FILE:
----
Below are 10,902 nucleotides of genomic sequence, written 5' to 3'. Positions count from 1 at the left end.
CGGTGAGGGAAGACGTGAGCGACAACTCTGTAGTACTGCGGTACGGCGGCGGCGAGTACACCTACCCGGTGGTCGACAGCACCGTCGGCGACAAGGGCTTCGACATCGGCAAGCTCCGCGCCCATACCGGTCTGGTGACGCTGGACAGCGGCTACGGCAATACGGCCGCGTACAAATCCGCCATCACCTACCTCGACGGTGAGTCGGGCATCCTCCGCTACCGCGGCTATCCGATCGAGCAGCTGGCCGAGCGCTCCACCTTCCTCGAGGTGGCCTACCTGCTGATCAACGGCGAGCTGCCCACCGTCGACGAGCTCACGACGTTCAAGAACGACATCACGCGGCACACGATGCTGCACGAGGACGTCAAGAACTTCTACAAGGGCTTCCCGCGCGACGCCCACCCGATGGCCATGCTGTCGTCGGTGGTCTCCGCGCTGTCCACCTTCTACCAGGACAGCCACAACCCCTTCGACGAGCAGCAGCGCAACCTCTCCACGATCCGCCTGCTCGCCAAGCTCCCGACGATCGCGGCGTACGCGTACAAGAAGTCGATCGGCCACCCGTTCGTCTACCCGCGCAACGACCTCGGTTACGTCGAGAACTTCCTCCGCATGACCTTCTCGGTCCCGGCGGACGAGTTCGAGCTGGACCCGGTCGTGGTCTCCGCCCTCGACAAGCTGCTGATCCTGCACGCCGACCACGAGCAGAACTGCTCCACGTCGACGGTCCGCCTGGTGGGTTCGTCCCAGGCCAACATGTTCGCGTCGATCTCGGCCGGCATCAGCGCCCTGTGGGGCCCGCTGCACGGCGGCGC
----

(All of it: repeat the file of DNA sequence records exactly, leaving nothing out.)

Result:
Below are 10,902 nucleotides of genomic sequence, written 5' to 3'. Positions count from 1 at the left end.
CGGTGAGGGAAGACGTGAGCGACAACTCTGTAGTACTGCGGTACGGCGGCGGCGAGTACACCTACCCGGTGGTCGACAGCACCGTCGGCGACAAGGGCTTCGACATCGGCAAGCTCCGCGCCCATACCGGTCTGGTGACGCTGGACAGCGGCTACGGCAATACGGCCGCGTACAAATCCGCCATCACCTACCTCGACGGTGAGTCGGGCATCCTCCGCTACCGCGGCTATCCGATCGAGCAGCTGGCCGAGCGCTCCACCTTCCTCGAGGTGGCCTACCTGCTGATCAACGGCGAGCTGCCCACCGTCGACGAGCTCACGACGTTCAAGAACGACATCACGCGGCACACGATGCTGCACGAGGACGTCAAGAACTTCTACAAGGGCTTCCCGCGCGACGCCCACCCGATGGCCATGCTGTCGTCGGTGGTCTCCGCGCTGTCCACCTTCTACCAGGACAGCCACAACCCCTTCGACGAGCAGCAGCGCAACCTCTCCACGATCCGCCTGCTCGCCAAGCTCCCGACGATCGCGGCGTACGCGTACAAGAAGTCGATCGGCCACCCGTTCGTCTACCCGCGCAACGACCTCGGTTACGTCGAGAACTTCCTCCGCATGACCTTCTCGGTCCCGGCGGACGAGTTCGAGCTGGACCCGGTCGTGGTCTCCGCCCTCGACAAGCTGCTGATCCTGCACGCCGACCACGAGCAGAACTGCTCCACGTCGACGGTCCGCCTGGTGGGTTCGTCCCAGGCCAACATGTTCGCGTCGATCTCGGCCGGCATCAGCGCCCTGTGGGGCCCGCTGCACGGCGGCGC